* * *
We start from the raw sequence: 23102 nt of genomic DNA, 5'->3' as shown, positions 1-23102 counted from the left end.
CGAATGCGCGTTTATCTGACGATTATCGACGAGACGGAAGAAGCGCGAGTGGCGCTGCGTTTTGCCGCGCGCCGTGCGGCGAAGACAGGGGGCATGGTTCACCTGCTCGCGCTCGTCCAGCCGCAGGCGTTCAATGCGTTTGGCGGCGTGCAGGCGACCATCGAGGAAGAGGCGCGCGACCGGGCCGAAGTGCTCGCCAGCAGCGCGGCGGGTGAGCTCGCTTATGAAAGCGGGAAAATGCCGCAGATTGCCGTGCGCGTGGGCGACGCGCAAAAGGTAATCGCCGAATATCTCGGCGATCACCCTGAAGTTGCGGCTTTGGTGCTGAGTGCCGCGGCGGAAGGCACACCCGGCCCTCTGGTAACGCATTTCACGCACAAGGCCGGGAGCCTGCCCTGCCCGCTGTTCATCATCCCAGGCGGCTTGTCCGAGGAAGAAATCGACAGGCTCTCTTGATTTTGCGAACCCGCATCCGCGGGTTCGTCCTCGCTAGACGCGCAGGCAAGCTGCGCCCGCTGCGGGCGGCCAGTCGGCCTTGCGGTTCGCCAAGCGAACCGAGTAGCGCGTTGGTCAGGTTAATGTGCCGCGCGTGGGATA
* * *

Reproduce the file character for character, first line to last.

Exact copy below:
We start from the raw sequence: 23102 nt of genomic DNA, 5'->3' as shown, positions 1-23102 counted from the left end.
CGAATGCGCGTTTATCTGACGATTATCGACGAGACGGAAGAAGCGCGAGTGGCGCTGCGTTTTGCCGCGCGCCGTGCGGCGAAGACAGGGGGCATGGTTCACCTGCTCGCGCTCGTCCAGCCGCAGGCGTTCAATGCGTTTGGCGGCGTGCAGGCGACCATCGAGGAAGAGGCGCGCGACCGGGCCGAAGTGCTCGCCAGCAGCGCGGCGGGTGAGCTCGCTTATGAAAGCGGGAAAATGCCGCAGATTGCCGTGCGCGTGGGCGACGCGCAAAAGGTAATCGCCGAATATCTCGGCGATCACCCTGAAGTTGCGGCTTTGGTGCTGAGTGCCGCGGCGGAAGGCACACCCGGCCCTCTGGTAACGCATTTCACGCACAAGGCCGGGAGCCTGCCCTGCCCGCTGTTCATCATCCCAGGCGGCTTGTCCGAGGAAGAAATCGACAGGCTCTCTTGATTTTGCGAACCCGCATCCGCGGGTTCGTCCTCGCTAGACGCGCAGGCAAGCTGCGCCCGCTGCGGGCGGCCAGTCGGCCTTGCGGTTCGCCAAGCGAACCGAGTAGCGCGTTGGTCAGGTTAATGTGCCGCGCGTGGGATA